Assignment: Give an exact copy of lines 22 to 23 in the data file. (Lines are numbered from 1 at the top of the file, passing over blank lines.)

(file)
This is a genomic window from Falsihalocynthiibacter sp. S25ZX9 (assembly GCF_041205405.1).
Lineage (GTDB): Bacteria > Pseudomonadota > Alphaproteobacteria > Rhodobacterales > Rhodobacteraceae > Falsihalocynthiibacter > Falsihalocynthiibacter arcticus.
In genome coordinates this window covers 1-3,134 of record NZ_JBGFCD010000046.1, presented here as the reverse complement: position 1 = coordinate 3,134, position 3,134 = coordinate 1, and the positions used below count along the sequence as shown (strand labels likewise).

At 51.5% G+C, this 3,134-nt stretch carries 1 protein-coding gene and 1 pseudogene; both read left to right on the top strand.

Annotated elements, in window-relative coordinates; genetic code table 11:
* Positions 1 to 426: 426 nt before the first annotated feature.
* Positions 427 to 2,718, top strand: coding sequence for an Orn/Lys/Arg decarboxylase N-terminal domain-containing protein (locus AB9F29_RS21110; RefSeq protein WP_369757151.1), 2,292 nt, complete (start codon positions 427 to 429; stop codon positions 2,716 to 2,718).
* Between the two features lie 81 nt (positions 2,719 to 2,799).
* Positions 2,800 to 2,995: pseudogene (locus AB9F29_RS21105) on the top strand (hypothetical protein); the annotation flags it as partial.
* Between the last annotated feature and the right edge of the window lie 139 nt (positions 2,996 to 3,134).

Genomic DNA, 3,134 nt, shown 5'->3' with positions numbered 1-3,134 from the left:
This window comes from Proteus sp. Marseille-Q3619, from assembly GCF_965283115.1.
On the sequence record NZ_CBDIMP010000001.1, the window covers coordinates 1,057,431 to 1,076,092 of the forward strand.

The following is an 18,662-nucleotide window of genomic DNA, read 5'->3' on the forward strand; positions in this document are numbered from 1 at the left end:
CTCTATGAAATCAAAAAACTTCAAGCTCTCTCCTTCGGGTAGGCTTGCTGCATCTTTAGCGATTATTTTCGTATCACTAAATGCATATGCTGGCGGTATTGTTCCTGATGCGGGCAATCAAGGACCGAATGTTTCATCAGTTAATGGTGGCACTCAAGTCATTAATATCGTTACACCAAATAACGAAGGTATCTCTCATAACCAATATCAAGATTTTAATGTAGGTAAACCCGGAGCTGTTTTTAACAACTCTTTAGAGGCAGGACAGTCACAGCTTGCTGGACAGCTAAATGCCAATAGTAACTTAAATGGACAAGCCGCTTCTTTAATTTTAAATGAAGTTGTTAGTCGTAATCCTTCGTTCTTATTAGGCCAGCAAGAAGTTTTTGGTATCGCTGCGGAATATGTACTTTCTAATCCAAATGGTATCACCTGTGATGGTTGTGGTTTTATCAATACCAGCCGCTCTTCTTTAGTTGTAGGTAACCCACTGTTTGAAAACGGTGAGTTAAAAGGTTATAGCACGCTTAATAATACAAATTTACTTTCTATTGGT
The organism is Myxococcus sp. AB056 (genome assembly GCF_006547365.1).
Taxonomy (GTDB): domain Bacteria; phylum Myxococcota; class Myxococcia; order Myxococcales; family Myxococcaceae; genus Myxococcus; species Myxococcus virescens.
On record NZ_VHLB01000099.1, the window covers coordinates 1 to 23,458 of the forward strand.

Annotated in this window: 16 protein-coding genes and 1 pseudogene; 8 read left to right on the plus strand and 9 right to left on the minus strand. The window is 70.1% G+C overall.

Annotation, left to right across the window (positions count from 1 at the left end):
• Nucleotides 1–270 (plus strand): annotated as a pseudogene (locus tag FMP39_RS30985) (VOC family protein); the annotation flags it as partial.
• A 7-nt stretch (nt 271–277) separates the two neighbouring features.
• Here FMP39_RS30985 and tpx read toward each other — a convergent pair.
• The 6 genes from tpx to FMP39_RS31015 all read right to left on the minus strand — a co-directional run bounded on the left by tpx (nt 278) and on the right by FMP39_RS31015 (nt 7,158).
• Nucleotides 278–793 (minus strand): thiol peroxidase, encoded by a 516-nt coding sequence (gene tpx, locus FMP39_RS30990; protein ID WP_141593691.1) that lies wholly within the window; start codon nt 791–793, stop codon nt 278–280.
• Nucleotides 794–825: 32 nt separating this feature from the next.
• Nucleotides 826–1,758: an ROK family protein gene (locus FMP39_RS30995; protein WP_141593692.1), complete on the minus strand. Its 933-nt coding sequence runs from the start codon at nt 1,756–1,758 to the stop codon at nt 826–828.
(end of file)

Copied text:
• A 7-nt stretch (nt 271–277) separates the two neighbouring features.
• Here FMP39_RS30985 and tpx read toward each other — a convergent pair.